A secret tunnel runs deep beneath the Atlantic Ocean. In May 2008, more than a century after it was begun, the tunnel will finally be completed. Immediately afterwards, an extraordinary optical device called a Telectroscope will be installed at both ends which will miraculously allow people to see right through the Earth from London to New York and vice versa.
Ding ding ding ding ding – that’s Londonist’s bullshitter alert going wild. Miraculously? Hmmm. We parse fact from fiction so you don’t have to.
Starting tomorrow, London and New York will indeed be connected by the mysterious Telectroscope. Visitors to the Southbank, near Tower Bridge, and at Fulton’s Ferry Landing, near the Brooklyn Bridge, will be able to peer into this massive “giant’s telescope” and see, in real time, visitors on the opposite side of the Atlantic staring back at them (Awk-ward).
Although its creator, London artist Paul St George, and sponsor, the same folks who brought you the Sultan’s Elephant back in 2006, spin a nice yarn about St George’s great-grandfather, an eccentric engineer who devised the idea during the Victoria era, we’re not fooled: the Telectroscope is the public art equivalent of a webcam. Regardless, our curiosity is piqued. Will the Telectroscope advance Anglo-American relations? Will, as its promoters hope, there be placard marriage proposals? Dance-offs? Oh, we do so hope for dance-offs.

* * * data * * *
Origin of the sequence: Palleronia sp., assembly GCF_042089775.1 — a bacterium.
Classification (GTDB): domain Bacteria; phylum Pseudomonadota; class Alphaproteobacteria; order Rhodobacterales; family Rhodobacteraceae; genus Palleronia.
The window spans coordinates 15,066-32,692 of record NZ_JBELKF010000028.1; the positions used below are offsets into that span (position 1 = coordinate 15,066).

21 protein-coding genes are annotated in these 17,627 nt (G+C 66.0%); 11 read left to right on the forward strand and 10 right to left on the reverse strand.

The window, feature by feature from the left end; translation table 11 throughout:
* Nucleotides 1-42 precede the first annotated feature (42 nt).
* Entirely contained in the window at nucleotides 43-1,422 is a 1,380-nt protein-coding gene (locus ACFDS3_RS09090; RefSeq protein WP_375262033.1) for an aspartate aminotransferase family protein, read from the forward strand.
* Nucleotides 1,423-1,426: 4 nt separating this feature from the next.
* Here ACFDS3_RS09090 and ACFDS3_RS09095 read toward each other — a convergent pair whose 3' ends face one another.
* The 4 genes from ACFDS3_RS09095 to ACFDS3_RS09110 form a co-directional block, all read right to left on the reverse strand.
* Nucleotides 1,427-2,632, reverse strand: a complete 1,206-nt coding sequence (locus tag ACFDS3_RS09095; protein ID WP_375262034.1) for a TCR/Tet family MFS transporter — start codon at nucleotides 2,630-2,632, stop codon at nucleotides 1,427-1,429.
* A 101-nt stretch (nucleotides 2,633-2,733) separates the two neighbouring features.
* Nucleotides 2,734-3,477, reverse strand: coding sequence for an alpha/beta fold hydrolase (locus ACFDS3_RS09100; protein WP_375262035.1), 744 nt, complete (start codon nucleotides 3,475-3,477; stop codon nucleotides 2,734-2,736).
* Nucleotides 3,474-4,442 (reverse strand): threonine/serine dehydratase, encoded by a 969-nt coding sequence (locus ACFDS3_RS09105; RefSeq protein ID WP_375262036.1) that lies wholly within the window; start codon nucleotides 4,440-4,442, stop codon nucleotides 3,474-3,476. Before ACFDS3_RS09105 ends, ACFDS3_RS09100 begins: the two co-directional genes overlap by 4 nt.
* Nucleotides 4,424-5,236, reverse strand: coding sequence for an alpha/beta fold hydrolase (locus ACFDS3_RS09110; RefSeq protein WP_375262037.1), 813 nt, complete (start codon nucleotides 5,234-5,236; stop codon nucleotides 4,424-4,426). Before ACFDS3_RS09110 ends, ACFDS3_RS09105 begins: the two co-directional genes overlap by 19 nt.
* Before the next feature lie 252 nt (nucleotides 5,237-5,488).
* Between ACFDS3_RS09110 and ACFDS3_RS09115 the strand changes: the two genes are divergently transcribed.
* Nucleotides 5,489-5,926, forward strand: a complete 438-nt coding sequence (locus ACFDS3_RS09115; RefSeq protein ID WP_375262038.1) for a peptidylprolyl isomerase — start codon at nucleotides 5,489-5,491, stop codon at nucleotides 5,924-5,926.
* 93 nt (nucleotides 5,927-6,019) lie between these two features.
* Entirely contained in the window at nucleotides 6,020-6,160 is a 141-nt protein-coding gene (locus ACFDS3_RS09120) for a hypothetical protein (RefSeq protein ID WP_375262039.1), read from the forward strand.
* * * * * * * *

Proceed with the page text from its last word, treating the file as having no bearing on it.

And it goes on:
We’ll even put our money where our mouth is: Thus do we hereby challenge our Gothamist compatriots to a Telectroscopic dance-off. Come on, Gothamist, you think you got the moves?
A little video preview of the Telectroscope drill-bit, having just “magically” emerged from the Southbank, below.
The Telectroscope opens tomorrow and runs round the clock through 15 June. Fast tracking to the front of the queue is available for marriage proposals, business meetings (seriously?) and other worthwhile gimmicks (details here). The Telectroscope is free in New York but will cost Londoners £1. Grumble.